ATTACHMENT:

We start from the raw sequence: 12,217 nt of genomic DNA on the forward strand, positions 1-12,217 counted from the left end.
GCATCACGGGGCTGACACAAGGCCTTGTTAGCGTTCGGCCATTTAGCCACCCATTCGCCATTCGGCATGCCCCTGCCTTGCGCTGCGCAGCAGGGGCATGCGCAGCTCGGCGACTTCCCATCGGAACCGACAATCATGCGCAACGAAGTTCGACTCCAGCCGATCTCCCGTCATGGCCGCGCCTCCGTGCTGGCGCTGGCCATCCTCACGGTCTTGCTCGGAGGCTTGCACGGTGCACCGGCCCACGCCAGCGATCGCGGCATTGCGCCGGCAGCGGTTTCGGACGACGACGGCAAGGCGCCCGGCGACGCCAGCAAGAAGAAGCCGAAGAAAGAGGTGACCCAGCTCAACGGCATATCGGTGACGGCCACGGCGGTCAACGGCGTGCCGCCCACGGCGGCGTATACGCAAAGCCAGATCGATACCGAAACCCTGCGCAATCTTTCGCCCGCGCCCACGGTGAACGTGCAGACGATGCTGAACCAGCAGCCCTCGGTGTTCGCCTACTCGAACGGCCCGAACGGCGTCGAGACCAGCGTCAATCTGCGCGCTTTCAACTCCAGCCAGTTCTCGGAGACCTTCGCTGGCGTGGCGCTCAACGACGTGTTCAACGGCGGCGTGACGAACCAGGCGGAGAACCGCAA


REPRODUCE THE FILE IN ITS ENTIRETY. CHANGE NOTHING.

We start from the raw sequence: 12,217 nt of genomic DNA on the forward strand, positions 1-12,217 counted from the left end.
GCATCACGGGGCTGACACAAGGCCTTGTTAGCGTTCGGCCATTTAGCCACCCATTCGCCATTCGGCATGCCCCTGCCTTGCGCTGCGCAGCAGGGGCATGCGCAGCTCGGCGACTTCCCATCGGAACCGACAATCATGCGCAACGAAGTTCGACTCCAGCCGATCTCCCGTCATGGCCGCGCCTCCGTGCTGGCGCTGGCCATCCTCACGGTCTTGCTCGGAGGCTTGCACGGTGCACCGGCCCACGCCAGCGATCGCGGCATTGCGCCGGCAGCGGTTTCGGACGACGACGGCAAGGCGCCCGGCGACGCCAGCAAGAAGAAGCCGAAGAAAGAGGTGACCCAGCTCAACGGCATATCGGTGACGGCCACGGCGGTCAACGGCGTGCCGCCCACGGCGGCGTATACGCAAAGCCAGATCGATACCGAAACCCTGCGCAATCTTTCGCCCGCGCCCACGGTGAACGTGCAGACGATGCTGAACCAGCAGCCCTCGGTGTTCGCCTACTCGAACGGCCCGAACGGCGTCGAGACCAGCGTCAATCTGCGCGCTTTCAACTCCAGCCAGTTCTCGGAGACCTTCGCTGGCGTGGCGCTCAACGACGTGTTCAACGGCGGCGTGACGAACCAGGCGGAGAACCGCAA